Shortly afterwards, Catrin looked as if she was leaving and I asked her whether she was, and she said yes and asked whether I was leaving, too. I said yes and asked her whether she'd mind accompanying me a bit. (I also added a little German joke: "Wollen wir dann zusammen gehen?" "OK." "Willst du mit mir gehen?" *sie lacht*)

She said she could do so but only as far as the underground station since she wouldn't be taking the underground home but would rather walk, since it isn't that far.

While I was paying and getting my change back, I realised that I hadn't paid for a ticket to come there. I keep forgetting that I need to buy a supplement when I travel outside of Harburg, since I do that so seldomly, and resolved to buy two tickets on the way home instead.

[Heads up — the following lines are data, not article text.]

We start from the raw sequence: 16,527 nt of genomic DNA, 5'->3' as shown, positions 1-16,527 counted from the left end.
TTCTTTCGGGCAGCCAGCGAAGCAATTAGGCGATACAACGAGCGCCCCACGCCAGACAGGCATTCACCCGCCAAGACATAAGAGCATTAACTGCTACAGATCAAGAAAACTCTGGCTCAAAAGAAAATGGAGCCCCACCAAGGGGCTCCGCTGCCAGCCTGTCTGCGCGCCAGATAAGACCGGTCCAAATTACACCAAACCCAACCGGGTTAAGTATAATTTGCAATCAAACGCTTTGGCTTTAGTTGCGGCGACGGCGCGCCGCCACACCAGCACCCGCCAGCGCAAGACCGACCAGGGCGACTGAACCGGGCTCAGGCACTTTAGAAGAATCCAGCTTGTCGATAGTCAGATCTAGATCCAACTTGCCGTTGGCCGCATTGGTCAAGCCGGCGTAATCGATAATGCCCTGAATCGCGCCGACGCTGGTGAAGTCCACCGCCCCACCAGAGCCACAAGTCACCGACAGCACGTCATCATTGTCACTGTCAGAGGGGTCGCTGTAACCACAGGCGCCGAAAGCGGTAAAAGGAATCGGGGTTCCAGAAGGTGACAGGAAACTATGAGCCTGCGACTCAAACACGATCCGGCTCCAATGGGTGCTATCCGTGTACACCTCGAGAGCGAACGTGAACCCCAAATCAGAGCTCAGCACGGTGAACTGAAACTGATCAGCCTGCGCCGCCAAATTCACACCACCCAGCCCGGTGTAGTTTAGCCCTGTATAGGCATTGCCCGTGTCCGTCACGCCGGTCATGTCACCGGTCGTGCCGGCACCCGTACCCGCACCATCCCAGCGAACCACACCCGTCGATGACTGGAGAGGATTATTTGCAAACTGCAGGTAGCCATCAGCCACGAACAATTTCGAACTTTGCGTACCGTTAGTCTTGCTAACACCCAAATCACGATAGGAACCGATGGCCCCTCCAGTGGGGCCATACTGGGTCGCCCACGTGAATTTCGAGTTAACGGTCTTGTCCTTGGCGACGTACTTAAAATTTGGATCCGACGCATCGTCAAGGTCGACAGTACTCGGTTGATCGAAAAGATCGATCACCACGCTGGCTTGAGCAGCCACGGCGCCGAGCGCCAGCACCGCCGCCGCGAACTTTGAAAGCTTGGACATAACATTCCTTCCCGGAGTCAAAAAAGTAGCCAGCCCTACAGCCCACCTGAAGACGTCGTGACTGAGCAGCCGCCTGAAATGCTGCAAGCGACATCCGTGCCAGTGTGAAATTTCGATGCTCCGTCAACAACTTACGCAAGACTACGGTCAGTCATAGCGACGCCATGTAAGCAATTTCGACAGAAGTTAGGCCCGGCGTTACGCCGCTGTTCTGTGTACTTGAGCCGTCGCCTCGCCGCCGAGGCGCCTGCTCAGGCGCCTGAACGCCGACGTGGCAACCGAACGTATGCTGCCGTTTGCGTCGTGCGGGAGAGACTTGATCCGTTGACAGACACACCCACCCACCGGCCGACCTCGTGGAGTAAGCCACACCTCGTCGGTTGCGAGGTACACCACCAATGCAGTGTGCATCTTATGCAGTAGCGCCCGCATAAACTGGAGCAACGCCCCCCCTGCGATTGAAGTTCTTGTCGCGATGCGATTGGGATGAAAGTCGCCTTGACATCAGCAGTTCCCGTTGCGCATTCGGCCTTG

On the way to the station, she told me that she had smoked for many years but had decided to quit about three years ago and now was also glad that the pub hadn't been so smoke-filled since she doesn't tolerate smoke any more. I also asked her for her birthday since she had said she was born in 1977 but hadn't had her birthday yet this year.

She replied "16.11.", which stopped me in my tracks and evoked a "You're kidding." Bizarre: we share the same birthday, so we're exactly three years apart.

On the whole, it was a very enjoyable evening, certainly more so than the first time I went. Both the conversation at the table, the atmosphere inside the room, and talking with Catrin were pleasant. Maybe I'll go again next month.